Monday, July 14, 2008


"This is Iowa...and not only are the people nice, they have a hard time believing anyone else is not nice." -- Joseph Geha in the essay "Where I'm From - Originally."

I'm reading a collection of essays written by Midwestern authors called Townships, edited by Michael Martone and published in 1992. I've had this book for about 9 months, and I no longer remember what reference led me to it; I'm simply grateful that Martone solicited these essays and published them.

When I entered the MFA program at the U of A, I had only a vague sense of my subject matter; however, the creative writing program at Arkansas is, if nothing else, a program built on the strong literary tradition of Southern writers. Two particular classes got me thinking about regionalism and where I fit as a writer. One was Dr. Brinkmeyer's class on the Southern Novel and the other was one of Skip Hays' form & theory classes, the one on the novel. Reading Faulkner, O'Connor, and a host of others, it became clear that there was a definite sense of what it means to be Southern and to write. Reading broadly, I could also identify this definitive regionalism in authors of New England and the West. Even authors who exist outside the mainstream in these areas echo, reflect, and refract that sense of region. What's left? The Midwest. What are the basic tenets of a Midwestern regionalism/aesthetic? I have struggled with that question ever since.

Martone makes a point in his introduction that the Midwest has defied definition from the beginning. For all intents and purposes, it stretches from the Ohio Valley to the Rocky Mountains. It covers eastern forests, sweeping prairies, all the great northern rivers that feed the Mississippi, and the short grasses of the plains. This is a massive amount of land peopled by a great diversity. While many of us are connected to the land through a family history with farming, there are just as many of us connected to the urban blue collar of factories & city jobs.

So, does a sense of Midwestern regionalism exist in literature? Does it begin with Willa Cather and Sinclair Lewis? I think the net surrounding and defining what it means to be a Midwestern author is there; however, it must be larger, looser and more accommodating than the rest. The essays in Townships are helping me grapple with my own sense of regionalism.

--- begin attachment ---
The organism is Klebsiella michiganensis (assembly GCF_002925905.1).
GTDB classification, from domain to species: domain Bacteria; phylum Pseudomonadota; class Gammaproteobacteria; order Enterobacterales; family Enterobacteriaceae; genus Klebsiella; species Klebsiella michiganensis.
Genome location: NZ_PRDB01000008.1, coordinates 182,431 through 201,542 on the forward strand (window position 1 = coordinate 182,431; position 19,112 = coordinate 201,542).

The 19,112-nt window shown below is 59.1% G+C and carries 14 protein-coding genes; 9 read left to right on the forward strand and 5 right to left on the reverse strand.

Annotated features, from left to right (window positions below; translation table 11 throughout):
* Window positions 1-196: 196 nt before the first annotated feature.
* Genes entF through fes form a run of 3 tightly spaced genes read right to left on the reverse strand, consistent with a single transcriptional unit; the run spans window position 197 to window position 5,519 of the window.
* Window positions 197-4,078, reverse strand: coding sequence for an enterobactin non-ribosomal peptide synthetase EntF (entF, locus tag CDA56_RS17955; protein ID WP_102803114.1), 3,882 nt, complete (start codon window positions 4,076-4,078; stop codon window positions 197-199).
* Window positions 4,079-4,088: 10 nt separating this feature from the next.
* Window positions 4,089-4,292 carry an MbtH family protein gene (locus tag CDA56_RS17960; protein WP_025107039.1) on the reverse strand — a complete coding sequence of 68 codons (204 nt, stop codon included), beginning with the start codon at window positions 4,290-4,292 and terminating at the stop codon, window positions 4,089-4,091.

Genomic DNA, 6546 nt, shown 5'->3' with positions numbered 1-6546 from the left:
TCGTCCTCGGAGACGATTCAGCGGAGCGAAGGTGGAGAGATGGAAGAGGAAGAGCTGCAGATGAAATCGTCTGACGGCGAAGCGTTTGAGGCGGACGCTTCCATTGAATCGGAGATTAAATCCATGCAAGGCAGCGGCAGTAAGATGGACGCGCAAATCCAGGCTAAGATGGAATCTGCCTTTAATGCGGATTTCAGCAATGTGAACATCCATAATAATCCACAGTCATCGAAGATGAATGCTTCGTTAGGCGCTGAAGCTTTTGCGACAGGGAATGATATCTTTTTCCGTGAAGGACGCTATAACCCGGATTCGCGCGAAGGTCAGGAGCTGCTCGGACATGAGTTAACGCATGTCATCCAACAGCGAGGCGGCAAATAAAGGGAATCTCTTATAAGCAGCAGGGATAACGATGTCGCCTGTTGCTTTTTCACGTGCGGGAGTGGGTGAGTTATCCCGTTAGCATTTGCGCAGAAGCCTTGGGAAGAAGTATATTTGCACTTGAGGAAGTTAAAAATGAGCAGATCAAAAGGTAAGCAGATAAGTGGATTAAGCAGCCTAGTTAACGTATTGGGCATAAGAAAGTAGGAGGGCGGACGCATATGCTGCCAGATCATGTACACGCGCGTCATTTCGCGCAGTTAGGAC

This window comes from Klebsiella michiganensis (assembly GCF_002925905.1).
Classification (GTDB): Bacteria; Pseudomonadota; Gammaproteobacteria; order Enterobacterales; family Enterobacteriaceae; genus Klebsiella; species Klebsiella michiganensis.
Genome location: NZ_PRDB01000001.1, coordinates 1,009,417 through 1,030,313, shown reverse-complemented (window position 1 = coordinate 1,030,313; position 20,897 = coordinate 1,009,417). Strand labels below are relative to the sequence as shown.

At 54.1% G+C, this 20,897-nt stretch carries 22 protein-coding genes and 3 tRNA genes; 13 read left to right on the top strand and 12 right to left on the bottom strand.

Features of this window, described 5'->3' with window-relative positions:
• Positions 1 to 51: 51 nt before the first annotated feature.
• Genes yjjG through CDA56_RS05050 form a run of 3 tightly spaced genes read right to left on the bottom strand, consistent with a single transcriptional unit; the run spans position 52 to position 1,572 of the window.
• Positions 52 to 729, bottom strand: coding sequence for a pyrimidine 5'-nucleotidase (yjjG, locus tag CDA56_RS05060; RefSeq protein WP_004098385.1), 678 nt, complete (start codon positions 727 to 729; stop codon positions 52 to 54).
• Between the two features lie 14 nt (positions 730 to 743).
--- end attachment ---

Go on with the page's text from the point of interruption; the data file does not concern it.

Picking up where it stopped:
I laughed at the quote from Geha because I am constantly frustrated when faced with people who are just mean-spirited and small-minded. None of this is to suggest that Midwesterners (or myself) are constantly good and moral; we are all flawed individuals.

Perhaps place no longer matters quite so much in literature, given our global age. Perhaps these questions of regionalism drift to the antique. Perhaps my own personal struggle between rootedness and mobility lacks the power of political, economic, and social struggles. All I can do is write what comes out of me and try to say something true about my experiences in this lifetime.


Sean said...

This is interesting to me as well. I've always felt sort of stuck somewhere between the south and the midwest. I'm interested about living up there for awhile to see who and what drives the soul of the midwest. I've consciously tried to adopt the south, of course, but I never really had a crazy aunt who spoke in tongues or a drunken favorite uncle--I never went to church, which is a cornerstone of southern writers everywhere.

I hope I get to hang out with you on the way back home.


Sandy Longhorn said...

I'll look forward to hearing how you find living in the north, where most people are nice, if a bit reserved.

Betty Hoskins said...

You might be interested in looking at a collection of self-published essays in Rembrandt Remembers: Eighty Years of Small Town Life.

A friend and I solicited comments from living alumni of our now defunct school, asking them to write about growing up in Northwest Iowa. We received 158 stories starting in the 1920s. The result of our efforts were recognized by the Iowa Historical Society which awarded us the Loren Horten Award (2003) for regional history.

The book, however, is much more than a history; it is about values--honesty, hard work, and manners. It provides insight into the character of the Midwesterner of the 20th century.

Out of 600 copies, a few are still available from the First National Bank, Rembrandt, Iowa--all the address you need.

Betty Hoskins, Co-Editor